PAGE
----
Many of my life’s epiphanies happen when I’m busy doing something other than looking for the meaning of life. Showering, cooking, driving, jogging. Things that require a bit of attention but not total focus. In fact, I’ve had so many personal epiphanies while hiking and folding laundry that I’ve become curious about it. Why is a little distraction good for insight?
My best guess is that activity quiets the mind – that conscious, thinking part of the mind that is usually humming like an air conditioner through our every waking moment (I’m talking here about executive function in the prefrontal cortex for you science nerds). For example, if I’m busy chopping carrots, I suspect that my brain hands over more control to the motor control regions of my brain and less to the self-conscious, idea editing part of my brain. While I’m still free to think, it’s likely to be a little less structured, a little more freeform. Like a child on the beach, rambling around in the sand, looking at all the foamy surf, the pretty stones and seashells, the smashed bits of crab. There’s no agenda here, except to keep rambling.
In this way, distracted thinking is a bit like meditation. A regular sitting practice not only enhances one’s powers of concentration, but focusing on the breath for long periods frees other regions of the brain to rest and loosen up. In other words, to get quiet.
A 2012 study from the University of Leiden revealed that meditation can positively affect two key components of creativity: divergent thinking (which generates new ideas, like the kid finding trinkets on the beach) and convergent thinking (which figures out how to use those ideas, like the kid realizing that sea glass might make awesome jewellery). Put these two kinds of thinking together and you end up with novels, lightbulbs, antibiotics, and iPhones.
Last week the amazing Danika Dinsmore invited me to participate in a “blog hop.” After much consideration (.00257 seconds), I said, “Abso*****lutely! What’s a blog hop?”
A blog hop, it turns out, is a themed pass-it-along blog post. The theme for this one is Writing Process and, specifically, these three questions:
Well, gird your loins folks because here are my fascinating and informative answers.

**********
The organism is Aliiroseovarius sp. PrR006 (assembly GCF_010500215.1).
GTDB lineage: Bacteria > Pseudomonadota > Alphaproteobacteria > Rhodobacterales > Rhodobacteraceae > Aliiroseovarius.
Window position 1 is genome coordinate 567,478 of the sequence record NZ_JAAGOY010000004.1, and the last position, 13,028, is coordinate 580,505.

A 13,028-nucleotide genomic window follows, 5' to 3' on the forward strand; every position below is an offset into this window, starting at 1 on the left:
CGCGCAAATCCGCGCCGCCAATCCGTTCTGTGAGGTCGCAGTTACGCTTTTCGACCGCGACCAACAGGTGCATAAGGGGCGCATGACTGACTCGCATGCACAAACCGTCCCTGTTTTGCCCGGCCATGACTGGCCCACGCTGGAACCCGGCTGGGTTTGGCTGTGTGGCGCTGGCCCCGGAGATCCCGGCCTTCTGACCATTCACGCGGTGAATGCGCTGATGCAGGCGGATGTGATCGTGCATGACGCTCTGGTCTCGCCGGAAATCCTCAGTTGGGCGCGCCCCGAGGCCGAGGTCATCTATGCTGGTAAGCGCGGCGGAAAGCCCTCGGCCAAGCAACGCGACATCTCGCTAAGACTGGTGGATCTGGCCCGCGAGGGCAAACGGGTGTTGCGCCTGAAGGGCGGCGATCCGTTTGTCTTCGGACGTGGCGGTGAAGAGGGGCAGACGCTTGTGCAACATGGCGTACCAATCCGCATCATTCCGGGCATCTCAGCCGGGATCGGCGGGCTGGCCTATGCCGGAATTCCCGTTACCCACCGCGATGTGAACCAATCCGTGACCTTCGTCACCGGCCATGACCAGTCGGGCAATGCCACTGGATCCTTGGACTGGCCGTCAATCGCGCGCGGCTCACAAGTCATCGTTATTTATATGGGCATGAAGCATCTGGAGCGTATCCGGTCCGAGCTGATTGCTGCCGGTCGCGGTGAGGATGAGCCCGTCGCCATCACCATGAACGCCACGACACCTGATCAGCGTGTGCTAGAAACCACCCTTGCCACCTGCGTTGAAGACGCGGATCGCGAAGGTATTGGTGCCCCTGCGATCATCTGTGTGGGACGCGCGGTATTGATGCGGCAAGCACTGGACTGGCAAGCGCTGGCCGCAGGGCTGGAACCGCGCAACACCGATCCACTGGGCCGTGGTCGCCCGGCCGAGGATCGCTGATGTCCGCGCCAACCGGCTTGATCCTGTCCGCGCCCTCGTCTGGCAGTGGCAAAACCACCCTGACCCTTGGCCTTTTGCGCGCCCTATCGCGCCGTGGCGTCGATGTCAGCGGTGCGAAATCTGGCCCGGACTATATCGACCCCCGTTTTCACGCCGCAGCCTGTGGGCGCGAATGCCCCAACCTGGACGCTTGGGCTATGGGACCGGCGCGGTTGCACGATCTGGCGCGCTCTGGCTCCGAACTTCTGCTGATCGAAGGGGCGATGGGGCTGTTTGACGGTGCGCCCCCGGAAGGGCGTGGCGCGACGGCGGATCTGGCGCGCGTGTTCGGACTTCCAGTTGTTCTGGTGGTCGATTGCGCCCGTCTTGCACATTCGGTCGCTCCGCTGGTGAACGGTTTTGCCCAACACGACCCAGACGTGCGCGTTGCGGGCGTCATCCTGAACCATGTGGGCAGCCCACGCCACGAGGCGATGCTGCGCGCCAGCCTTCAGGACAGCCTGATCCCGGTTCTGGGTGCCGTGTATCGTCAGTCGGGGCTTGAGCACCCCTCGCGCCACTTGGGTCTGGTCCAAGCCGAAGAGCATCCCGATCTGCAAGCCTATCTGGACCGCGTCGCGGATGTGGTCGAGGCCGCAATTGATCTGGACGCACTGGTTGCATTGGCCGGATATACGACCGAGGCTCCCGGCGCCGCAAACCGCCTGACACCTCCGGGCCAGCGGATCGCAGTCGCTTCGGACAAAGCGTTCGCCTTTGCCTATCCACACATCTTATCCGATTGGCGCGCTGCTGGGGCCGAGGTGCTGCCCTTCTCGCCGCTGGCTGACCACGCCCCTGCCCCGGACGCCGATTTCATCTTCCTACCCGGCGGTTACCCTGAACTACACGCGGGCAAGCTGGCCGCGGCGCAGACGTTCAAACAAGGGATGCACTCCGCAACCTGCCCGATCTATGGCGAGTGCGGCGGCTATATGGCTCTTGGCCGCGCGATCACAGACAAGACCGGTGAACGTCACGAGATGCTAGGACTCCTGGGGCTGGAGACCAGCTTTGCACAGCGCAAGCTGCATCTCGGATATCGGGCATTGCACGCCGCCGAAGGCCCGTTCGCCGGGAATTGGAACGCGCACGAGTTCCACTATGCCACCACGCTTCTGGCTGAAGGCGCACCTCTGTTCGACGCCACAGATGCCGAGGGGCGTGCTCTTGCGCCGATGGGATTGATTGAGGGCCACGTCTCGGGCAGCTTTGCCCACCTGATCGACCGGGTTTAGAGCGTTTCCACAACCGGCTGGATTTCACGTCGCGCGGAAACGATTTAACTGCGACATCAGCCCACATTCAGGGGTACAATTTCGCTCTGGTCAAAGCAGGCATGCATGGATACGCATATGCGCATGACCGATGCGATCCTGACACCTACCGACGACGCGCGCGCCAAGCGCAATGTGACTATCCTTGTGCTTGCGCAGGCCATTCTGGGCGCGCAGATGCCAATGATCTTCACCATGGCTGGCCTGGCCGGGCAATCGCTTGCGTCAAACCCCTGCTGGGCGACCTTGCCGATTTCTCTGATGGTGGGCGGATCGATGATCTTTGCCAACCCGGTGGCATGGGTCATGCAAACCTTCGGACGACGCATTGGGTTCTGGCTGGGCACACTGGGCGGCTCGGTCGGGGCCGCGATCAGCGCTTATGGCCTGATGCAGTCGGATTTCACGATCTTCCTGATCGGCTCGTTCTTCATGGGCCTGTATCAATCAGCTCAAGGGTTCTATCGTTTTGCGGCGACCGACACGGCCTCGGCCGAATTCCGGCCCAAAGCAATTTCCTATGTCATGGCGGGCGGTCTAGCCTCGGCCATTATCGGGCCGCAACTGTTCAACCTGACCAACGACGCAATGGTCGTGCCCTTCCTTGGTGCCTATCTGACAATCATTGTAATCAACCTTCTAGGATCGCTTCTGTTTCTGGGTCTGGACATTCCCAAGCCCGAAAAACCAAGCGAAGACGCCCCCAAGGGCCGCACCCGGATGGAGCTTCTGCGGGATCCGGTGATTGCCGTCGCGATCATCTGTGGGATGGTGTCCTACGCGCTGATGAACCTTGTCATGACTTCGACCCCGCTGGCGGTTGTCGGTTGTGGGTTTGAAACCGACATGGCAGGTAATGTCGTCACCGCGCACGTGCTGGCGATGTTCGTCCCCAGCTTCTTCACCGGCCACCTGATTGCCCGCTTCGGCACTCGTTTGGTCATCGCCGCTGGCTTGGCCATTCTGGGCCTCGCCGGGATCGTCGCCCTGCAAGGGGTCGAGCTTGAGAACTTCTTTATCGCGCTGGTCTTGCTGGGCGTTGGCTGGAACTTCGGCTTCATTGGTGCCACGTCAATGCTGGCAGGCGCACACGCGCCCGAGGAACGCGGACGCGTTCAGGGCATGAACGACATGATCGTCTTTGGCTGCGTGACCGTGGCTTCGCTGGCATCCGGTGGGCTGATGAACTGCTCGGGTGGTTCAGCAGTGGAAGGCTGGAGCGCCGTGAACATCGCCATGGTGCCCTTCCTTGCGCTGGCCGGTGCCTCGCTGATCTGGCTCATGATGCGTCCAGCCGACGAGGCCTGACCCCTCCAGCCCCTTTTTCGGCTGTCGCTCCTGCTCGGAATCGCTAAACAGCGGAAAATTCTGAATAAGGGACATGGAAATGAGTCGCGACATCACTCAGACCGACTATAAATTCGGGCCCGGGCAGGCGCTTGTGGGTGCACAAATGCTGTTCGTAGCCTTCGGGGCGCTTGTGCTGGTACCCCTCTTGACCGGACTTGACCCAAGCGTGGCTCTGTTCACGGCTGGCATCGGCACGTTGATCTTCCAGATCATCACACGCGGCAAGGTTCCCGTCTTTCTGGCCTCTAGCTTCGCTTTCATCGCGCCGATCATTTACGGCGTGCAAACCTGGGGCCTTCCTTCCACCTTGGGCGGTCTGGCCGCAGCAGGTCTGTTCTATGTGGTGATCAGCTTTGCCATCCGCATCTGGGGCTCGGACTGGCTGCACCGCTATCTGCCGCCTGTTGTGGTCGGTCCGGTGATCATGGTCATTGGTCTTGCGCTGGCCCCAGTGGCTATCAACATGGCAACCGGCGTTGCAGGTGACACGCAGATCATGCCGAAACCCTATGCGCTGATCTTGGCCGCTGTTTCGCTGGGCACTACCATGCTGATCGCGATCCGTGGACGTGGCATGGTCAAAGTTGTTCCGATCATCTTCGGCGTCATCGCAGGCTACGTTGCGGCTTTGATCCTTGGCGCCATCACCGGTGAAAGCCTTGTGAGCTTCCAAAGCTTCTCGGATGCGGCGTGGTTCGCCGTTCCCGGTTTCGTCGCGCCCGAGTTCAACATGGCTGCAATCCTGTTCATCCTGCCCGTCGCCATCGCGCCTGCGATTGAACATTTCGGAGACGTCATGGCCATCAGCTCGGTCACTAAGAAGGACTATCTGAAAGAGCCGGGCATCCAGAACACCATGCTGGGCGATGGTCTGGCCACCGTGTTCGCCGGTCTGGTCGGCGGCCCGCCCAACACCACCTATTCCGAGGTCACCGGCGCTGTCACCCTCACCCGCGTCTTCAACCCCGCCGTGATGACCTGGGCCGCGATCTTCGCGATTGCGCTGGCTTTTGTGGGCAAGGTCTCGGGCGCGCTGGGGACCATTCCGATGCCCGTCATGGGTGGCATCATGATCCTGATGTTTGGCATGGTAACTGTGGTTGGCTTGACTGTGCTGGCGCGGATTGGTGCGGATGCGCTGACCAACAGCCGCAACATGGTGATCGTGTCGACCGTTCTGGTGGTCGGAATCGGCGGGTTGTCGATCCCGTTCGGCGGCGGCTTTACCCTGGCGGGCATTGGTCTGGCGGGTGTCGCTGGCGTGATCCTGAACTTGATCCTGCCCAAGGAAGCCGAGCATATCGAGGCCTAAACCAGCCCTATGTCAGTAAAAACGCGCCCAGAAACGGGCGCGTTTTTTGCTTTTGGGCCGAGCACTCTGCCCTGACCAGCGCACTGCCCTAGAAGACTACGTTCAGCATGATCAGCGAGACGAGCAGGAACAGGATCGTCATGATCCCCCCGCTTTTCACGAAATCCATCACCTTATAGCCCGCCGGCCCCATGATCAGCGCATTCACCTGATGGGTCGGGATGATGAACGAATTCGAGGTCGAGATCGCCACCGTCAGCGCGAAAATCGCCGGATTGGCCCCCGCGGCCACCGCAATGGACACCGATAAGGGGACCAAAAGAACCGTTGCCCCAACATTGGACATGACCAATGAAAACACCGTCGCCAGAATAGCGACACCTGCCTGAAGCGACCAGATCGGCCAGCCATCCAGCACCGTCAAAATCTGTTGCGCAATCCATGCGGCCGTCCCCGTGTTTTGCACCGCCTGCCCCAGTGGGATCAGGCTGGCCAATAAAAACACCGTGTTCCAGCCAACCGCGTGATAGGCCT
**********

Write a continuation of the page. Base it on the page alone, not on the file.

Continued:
It was a very long Monday this week. I’d been out of town for four days and had come home to a mess of work and household chores. By the time I had supper in the oven and the kids practicing their instruments, I was ready to either a) go to bed, b) get drunk, c) collapse where I was or, d) get drunk. Then I remembered I had some texts I needed to send. Sigh. The idea of coordinating my stubby thumbs with my “smart”phone was exhausting (no, my name is not Chaos Rink Jones). But then I remembered the handy voice dictation feature. Just push the microphone icon and start talking.
I prattled on, composing my thoughts while trying to remember to say “comma” and “period.” After a while I paused to see how my techretary had done. The results were spectacular. If spectacular means not even remotely close. Evidently, my hand had been over the microphone.
I was quickly getting annoyed but as I continued to read the phone’s version of what I’d said, I began laughing. This was fantastic. It was like a whole new language had been invented! Some some sentences were so comprehensively mangled I couldn’t tell what they were supposed to say. “You drunk the help of my long gone stone they have a min interval on a police vehicle thinking of us.”
Another sentence read “Lead skating listen to him so then be on a date for the bold bold for the outlets what is going to be for that is good please put it in a can.”
I most certainly will put it in a can.
I might even put it on a t-shirt.
My daughter plays in the Vancouver Youth Symphony Orchestra and during her rehearsals I usually pass the time at a cafe, downing cappuccinos and writing. I was there last Saturday, sipping my coffee drink and munching on my gluten-free, low-carb snack bar (holy crap I sound like a Yuppie) thinking about how to add more pain and conflict to a character’s life.
No, I’m not a sadist, I just saw that the short story I was working on wasn’t as compelling as it could be. The general rule in fiction is that every story must have at least one character and that character must be in conflict. Or to put it another way, storytelling describes what someone wants and how they get it (or don’t). The more obstacles and conflicts, the more squeaky bum angst, the more compelling the reading.
But as I sat there in my very distressed Windsor bow back chair, I wondered why all fiction demands conflict. Why couldn’t fiction just be a bunch of things that happen? Are real human lives full of conflict and drama? Well, yes. And no. It occurred to me that what stories need is not conflict per se, but rather a sense of progression, of overcoming some obstacle to reach a new goal. It’s that sense of progress that makes us turn the page, and gives the story a point.
John Gardner liked to use the term “profluence”. It’s a writing-geek word that refers a story’s flow. When a story has profluence, readers feel that the narrative is leading somewhere, and so they keep turning the pages. The feeling of achieving something is deeply satisfying.